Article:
In dragonflies, the duration of the pre-reproductive phase varies from a few days to several months (Corbet 1999). Because a long pre-reproductive phase strongly depends on terrestrial habitats, we assumed that species that have a longer pre-reproductive phase are more sensitive to landscape structure than species with a shorter pre-reproductive phase. To verify this hypothesis, the relationship between the duration of the pre-reproductive phase and the species’ sensitivity to changes in the landscape structure has to be estimated. We first conducted periodic censuses of adult dragonflies at small, newly created man-made ponds. We then compared the occurrence of species of two functional groups with pre-reproductive phases of different durations (long-phase vs. short-phase) among ponds in relation to landscape structure.

Methods

Classification of life history of pond-breeding dragonflies

Contrasting life-histories of dragonflies in temperate regions are recognized based on the duration of the adult pre-reproductive phase. Some species have a long pre-reproductive phase of more than one month after which they return to aquatic habitats for reproduction, whereas other species have a short pre-reproductive phase of less than ten days (Corbet 1999). The long-phase species spend a much longer time in terrestrial habitats such as woodlands and grasslands, including paddy fields (Watanabe and Taguchi 1988; Watanabe et al. 2004). We classified all species observed at the study site into two life-history groups. In Japan, species belonging to the genera Sympetrum and Lestes are long-phase species (Taguchi 1987; Corbet 1999; Sugimura et al. 1999). Species such as Indolestes peregrinus that overwinter at the adult stage have an exceptionally long pre-reproductive phase (ca. nine months). In contrast, species of the genus Ischnura have a short pre-reproductive phase (from one to five days; Corbet 1999). Although the precise duration of their pre-reproductive phase has not been reported, spring ephemerals such as Anax nigrofasciatus nigrofasciatus (Sugimura et al. 1999) or multivoltine pioneer species such as Orthetrum albistylum speciosum and Pantala flavescens (Sugimura et al. 1999) have an apparently shorter pre-reproductive phase. Cercion sieboldii, Anax parthenope julius and Crocothemis servilia mariannae are also suggested to be multivoltine (Yoshida et al. 1998) and are thus likely to have a shorter pre-reproductive phase as well.

Study site

We surveyed 48 small shallow ponds that were newly created between 2000 and 2002 around Lake Kasumigaura (36° N, 140° E) in the Ibaraki Prefecture, eastern Japan (median distance between nearest ponds: 4,805 m; Fig. 1). These ponds were created to promote the restoration of habitats for dragonflies and endangered aquatic plants in wetland restoration activities (Washitani 2003). The surface areas of ponds varied from 13 to 144 m2. The ponds had a maximum depth of about 40 cm, gently sloped borders and were sparsely fringed by aquatic plants such as Nymphoides peltata, Sparganium erectum, Scirpus fluviatilis and Marsilea quadrifolia. The ponds were supplied with water as needed to prevent them from drying out.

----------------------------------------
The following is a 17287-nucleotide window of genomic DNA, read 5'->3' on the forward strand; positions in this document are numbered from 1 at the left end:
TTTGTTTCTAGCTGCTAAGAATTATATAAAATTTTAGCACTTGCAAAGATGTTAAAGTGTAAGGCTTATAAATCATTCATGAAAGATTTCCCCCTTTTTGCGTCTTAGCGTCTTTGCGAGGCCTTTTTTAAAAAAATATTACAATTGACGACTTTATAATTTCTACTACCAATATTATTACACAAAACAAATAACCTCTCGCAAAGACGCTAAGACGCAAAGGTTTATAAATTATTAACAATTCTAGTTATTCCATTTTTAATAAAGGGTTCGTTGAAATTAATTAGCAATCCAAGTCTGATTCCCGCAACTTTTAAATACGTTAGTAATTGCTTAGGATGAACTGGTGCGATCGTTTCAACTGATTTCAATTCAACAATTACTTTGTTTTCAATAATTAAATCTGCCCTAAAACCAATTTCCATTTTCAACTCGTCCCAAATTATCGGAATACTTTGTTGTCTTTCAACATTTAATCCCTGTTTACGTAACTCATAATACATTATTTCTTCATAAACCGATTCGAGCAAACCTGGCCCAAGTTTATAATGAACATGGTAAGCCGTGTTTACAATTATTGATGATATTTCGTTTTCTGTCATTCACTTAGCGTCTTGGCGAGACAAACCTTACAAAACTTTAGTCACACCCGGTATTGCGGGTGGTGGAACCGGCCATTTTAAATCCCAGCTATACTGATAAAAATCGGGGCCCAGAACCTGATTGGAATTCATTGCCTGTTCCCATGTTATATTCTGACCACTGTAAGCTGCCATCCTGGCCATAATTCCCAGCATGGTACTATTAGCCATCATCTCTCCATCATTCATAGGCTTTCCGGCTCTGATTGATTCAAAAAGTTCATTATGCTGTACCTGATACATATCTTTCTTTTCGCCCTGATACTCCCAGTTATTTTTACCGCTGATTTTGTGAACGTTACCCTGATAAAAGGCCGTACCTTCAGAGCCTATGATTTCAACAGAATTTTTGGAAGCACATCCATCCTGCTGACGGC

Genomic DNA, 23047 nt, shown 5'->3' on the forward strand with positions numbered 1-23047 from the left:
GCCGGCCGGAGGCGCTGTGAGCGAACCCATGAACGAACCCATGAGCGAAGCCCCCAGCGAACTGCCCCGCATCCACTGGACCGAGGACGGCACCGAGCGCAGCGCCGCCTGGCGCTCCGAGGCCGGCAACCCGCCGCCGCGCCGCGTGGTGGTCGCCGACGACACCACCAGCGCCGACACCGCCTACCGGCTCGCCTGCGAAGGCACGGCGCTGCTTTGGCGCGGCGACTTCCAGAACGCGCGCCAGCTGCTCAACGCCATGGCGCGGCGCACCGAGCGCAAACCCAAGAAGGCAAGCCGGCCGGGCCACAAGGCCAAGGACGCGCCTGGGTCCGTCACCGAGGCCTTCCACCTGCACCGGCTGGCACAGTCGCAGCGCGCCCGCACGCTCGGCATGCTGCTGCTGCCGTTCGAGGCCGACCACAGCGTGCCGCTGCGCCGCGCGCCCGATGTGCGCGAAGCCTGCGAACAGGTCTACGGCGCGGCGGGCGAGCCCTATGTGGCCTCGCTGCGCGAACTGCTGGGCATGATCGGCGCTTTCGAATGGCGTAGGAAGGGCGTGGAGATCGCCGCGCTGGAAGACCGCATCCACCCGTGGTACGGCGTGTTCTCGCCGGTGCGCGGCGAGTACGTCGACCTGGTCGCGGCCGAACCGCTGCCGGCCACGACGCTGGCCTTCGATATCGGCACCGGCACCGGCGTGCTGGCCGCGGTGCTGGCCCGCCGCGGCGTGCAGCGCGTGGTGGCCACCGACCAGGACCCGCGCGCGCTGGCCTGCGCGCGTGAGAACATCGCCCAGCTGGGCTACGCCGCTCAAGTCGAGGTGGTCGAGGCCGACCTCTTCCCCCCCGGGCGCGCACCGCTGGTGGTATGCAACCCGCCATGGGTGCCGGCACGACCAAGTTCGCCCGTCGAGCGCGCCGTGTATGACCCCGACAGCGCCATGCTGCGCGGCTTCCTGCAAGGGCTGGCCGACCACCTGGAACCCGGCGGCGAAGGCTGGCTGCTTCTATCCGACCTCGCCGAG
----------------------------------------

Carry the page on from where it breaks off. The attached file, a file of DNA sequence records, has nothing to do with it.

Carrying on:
https://static-content.springer.com/image/art%3A10.1007%2Fs10980-007-9151-1/MediaObjects/10980_2007_9151_Fig1_HTML.gif
Fig. 1

Study site in the Ibaraki Prefecture, eastern Japan. Solid circles represent sampling ponds, and dark gray patches represent woodlands

Species occurrence data

We conducted periodic censuses of adult dragonflies at each of the 48 ponds during the season in 2003 and 2005, except for three ponds that were under reconstruction in 2005 (these ponds were surveyed only in 2003). To cover all phenological groups (from spring species to late summer and autumn species), we censused each pond once at sunny or slightly overcast days during three time periods in 2003 (15 May to 3 June, 27 July to 7 August, 29 September to 9 October) and during four time periods in 2005 (17 to 23 July, 17 to 24 August, 26 September to 1 October, 20 October to 2 November). Thus, we obtained seven census data for each species for 45 ponds and three census data for three ponds. During each census, we walked the perimeter of the pond and recorded the occurrence of all species encountered. Dragonflies were identified to species without capturing them. We only captured dragonflies using insect nets when it was difficult to identify taxa by sight.

Explanatory variables

Sampling pond characteristics